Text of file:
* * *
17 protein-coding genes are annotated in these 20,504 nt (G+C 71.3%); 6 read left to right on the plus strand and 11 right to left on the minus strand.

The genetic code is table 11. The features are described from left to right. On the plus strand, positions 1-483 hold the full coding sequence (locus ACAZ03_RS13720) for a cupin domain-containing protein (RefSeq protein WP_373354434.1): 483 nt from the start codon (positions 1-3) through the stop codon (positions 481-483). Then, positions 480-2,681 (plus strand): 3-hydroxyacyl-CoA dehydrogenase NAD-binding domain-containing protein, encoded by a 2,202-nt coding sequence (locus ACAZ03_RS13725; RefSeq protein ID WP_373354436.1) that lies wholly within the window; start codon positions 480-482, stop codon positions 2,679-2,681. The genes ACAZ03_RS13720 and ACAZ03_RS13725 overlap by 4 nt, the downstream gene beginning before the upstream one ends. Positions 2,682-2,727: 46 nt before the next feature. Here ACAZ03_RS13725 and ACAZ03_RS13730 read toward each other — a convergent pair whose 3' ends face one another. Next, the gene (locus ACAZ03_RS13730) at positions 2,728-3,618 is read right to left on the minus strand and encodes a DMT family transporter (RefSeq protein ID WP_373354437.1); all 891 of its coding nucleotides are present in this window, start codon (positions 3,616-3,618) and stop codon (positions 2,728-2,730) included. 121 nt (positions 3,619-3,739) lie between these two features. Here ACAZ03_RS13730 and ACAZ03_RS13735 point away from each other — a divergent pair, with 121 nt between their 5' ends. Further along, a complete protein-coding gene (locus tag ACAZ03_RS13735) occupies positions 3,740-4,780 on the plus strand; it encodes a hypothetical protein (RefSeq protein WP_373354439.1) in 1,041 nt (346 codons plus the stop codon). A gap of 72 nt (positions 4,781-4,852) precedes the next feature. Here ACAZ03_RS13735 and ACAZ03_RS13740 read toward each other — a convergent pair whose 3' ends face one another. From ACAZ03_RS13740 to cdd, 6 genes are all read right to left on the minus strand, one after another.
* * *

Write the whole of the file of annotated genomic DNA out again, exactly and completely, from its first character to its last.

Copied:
17 protein-coding genes are annotated in these 20,504 nt (G+C 71.3%); 6 read left to right on the plus strand and 11 right to left on the minus strand.

The genetic code is table 11. The features are described from left to right. On the plus strand, positions 1-483 hold the full coding sequence (locus ACAZ03_RS13720) for a cupin domain-containing protein (RefSeq protein WP_373354434.1): 483 nt from the start codon (positions 1-3) through the stop codon (positions 481-483). Then, positions 480-2,681 (plus strand): 3-hydroxyacyl-CoA dehydrogenase NAD-binding domain-containing protein, encoded by a 2,202-nt coding sequence (locus ACAZ03_RS13725; RefSeq protein ID WP_373354436.1) that lies wholly within the window; start codon positions 480-482, stop codon positions 2,679-2,681. The genes ACAZ03_RS13720 and ACAZ03_RS13725 overlap by 4 nt, the downstream gene beginning before the upstream one ends. Positions 2,682-2,727: 46 nt before the next feature. Here ACAZ03_RS13725 and ACAZ03_RS13730 read toward each other — a convergent pair whose 3' ends face one another. Next, the gene (locus ACAZ03_RS13730) at positions 2,728-3,618 is read right to left on the minus strand and encodes a DMT family transporter (RefSeq protein ID WP_373354437.1); all 891 of its coding nucleotides are present in this window, start codon (positions 3,616-3,618) and stop codon (positions 2,728-2,730) included. 121 nt (positions 3,619-3,739) lie between these two features. Here ACAZ03_RS13730 and ACAZ03_RS13735 point away from each other — a divergent pair, with 121 nt between their 5' ends. Further along, a complete protein-coding gene (locus tag ACAZ03_RS13735) occupies positions 3,740-4,780 on the plus strand; it encodes a hypothetical protein (RefSeq protein WP_373354439.1) in 1,041 nt (346 codons plus the stop codon). A gap of 72 nt (positions 4,781-4,852) precedes the next feature. Here ACAZ03_RS13735 and ACAZ03_RS13740 read toward each other — a convergent pair whose 3' ends face one another. From ACAZ03_RS13740 to cdd, 6 genes are all read right to left on the minus strand, one after another.